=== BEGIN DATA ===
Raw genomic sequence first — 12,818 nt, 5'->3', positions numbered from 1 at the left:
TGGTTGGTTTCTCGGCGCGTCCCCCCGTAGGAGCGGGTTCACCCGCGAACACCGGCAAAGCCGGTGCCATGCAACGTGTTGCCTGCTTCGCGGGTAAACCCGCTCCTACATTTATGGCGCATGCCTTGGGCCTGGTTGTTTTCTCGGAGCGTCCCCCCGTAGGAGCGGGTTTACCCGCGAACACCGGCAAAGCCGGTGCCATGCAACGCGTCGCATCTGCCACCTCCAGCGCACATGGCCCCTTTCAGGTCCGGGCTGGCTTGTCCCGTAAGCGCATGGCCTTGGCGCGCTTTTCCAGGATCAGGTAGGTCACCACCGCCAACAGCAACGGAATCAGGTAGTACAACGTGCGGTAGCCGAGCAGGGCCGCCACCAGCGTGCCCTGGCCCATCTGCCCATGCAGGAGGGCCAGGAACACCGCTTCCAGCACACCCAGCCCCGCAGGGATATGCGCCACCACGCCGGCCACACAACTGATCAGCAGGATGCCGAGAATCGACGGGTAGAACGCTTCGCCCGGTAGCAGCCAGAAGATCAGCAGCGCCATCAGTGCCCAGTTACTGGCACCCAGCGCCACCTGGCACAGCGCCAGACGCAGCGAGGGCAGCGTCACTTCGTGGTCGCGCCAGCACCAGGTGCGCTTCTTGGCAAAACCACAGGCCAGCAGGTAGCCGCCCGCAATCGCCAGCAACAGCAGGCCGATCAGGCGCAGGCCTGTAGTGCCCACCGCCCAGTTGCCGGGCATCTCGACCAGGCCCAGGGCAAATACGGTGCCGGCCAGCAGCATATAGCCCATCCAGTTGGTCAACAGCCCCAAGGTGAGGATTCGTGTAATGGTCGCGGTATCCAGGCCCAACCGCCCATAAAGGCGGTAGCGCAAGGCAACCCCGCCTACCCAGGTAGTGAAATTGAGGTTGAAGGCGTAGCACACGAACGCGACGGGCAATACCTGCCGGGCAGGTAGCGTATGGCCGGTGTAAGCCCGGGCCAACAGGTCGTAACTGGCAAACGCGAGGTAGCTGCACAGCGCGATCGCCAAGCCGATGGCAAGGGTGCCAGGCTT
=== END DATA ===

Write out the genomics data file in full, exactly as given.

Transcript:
Raw genomic sequence first — 12,818 nt, 5'->3', positions numbered from 1 at the left:
TGGTTGGTTTCTCGGCGCGTCCCCCCGTAGGAGCGGGTTCACCCGCGAACACCGGCAAAGCCGGTGCCATGCAACGTGTTGCCTGCTTCGCGGGTAAACCCGCTCCTACATTTATGGCGCATGCCTTGGGCCTGGTTGTTTTCTCGGAGCGTCCCCCCGTAGGAGCGGGTTTACCCGCGAACACCGGCAAAGCCGGTGCCATGCAACGCGTCGCATCTGCCACCTCCAGCGCACATGGCCCCTTTCAGGTCCGGGCTGGCTTGTCCCGTAAGCGCATGGCCTTGGCGCGCTTTTCCAGGATCAGGTAGGTCACCACCGCCAACAGCAACGGAATCAGGTAGTACAACGTGCGGTAGCCGAGCAGGGCCGCCACCAGCGTGCCCTGGCCCATCTGCCCATGCAGGAGGGCCAGGAACACCGCTTCCAGCACACCCAGCCCCGCAGGGATATGCGCCACCACGCCGGCCACACAACTGATCAGCAGGATGCCGAGAATCGACGGGTAGAACGCTTCGCCCGGTAGCAGCCAGAAGATCAGCAGCGCCATCAGTGCCCAGTTACTGGCACCCAGCGCCACCTGGCACAGCGCCAGACGCAGCGAGGGCAGCGTCACTTCGTGGTCGCGCCAGCACCAGGTGCGCTTCTTGGCAAAACCACAGGCCAGCAGGTAGCCGCCCGCAATCGCCAGCAACAGCAGGCCGATCAGGCGCAGGCCTGTAGTGCCCACCGCCCAGTTGCCGGGCATCTCGACCAGGCCCAGGGCAAATACGGTGCCGGCCAGCAGCATATAGCCCATCCAGTTGGTCAACAGCCCCAAGGTGAGGATTCGTGTAATGGTCGCGGTATCCAGGCCCAACCGCCCATAAAGGCGGTAGCGCAAGGCAACCCCGCCTACCCAGGTAGTGAAATTGAGGTTGAAGGCGTAGCACACGAACGCGACGGGCAATACCTGCCGGGCAGGTAGCGTATGGCCGGTGTAAGCCCGGGCCAACAGGTCGTAACTGGCAAACGCGAGGTAGCTGCACAGCGCGATCGCCAAGCCGATGGCAAGGGTGCCAGGCTT